sOs has never been one of the cleanest players. For one of his exalted pedigree you might consider him more careless than anything else. Even with all his victories, his career has been defined by a number of high profile blunders (is anyone worse against widow mines?). Against Keen he squandered a number of advantages, making errors in micro as well as general tactics. And yet, he clutched in the end, leaving nothing to chance with adept play. Consecutive wins over Bunny and Keen showed off his ruthlessness and his predatory ability to pounce on even the slightest weakness. sOs is building a head of steam going into the quarterfinals, playing a little better each time he takes the stage. herO may be the more dominant player right now, but with their history, throw that out the window. sOs brings the ruckus, and the one thing we can be sure of is that sOs against herO will be a match to remember, for better or for worse.
The Definition of Insanity
If there's one match everyone has heard enough about already its herO vs sOs at Katowice. Luckily it’s 2017 and although the ghost of that horrific bopping will forever linger, these two players have met plenty of times since then.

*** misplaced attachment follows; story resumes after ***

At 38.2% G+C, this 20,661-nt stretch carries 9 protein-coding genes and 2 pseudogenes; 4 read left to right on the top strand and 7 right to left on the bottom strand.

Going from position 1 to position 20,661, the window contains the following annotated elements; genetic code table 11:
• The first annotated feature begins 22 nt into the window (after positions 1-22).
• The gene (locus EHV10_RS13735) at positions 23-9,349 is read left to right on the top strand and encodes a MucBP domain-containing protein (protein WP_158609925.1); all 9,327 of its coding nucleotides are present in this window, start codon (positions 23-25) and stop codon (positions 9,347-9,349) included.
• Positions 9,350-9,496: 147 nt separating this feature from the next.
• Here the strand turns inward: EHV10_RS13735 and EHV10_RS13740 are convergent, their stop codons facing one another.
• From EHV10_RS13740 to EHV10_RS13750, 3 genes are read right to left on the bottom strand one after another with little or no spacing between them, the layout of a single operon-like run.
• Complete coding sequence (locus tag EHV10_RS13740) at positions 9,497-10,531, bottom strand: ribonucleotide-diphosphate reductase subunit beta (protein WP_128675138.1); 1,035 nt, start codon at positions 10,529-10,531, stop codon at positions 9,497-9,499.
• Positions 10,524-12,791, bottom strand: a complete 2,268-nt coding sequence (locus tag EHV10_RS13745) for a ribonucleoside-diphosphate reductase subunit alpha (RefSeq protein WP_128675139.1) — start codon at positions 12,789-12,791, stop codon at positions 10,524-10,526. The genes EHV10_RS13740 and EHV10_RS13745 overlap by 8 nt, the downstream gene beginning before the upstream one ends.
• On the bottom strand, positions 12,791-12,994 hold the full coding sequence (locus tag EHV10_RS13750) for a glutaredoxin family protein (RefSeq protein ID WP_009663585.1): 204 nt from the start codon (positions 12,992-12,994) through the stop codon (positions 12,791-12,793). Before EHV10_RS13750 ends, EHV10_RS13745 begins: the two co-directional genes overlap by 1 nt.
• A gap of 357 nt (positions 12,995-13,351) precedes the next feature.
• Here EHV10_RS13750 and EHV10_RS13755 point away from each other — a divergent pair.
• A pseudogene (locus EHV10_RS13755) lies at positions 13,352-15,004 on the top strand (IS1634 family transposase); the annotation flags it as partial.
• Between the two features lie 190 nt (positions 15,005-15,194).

herO vs sOs has become one of the defining rivalries in Starcraft 2 history. It’s certainly on the level of Life vs TaeJa, or MMA vs Polt. These two have met 12 times since 2012. They’ve fought in Proleague, IEMs and GSLs, the most recently being sOs’ 3-0 drubbing of herO in the 2016 Season 2 quarterfinals. Back then herO was the more in form player and had beaten sOs the two previous times they had played. Obviously sOs was not listening, because he smashed herO aside with the same aloofness he reserves for all his opponent. It is impossible to forget that sOs is the more accomplished of the two players. Why should he be concerned with someone so inferior. He has won BlizzCon twice, the biggest IEM and enough other events that herO’s impressive Starleague and KeSPA Cup wins look paltry in comparison. It’s hard to tell if sOs thinks of herO as a rival (or anyone for that matter), but herO seemingly cannot escape him. His career will forever be measured against the player who shattered his spirits and sent him home from Poland without a cent to his name.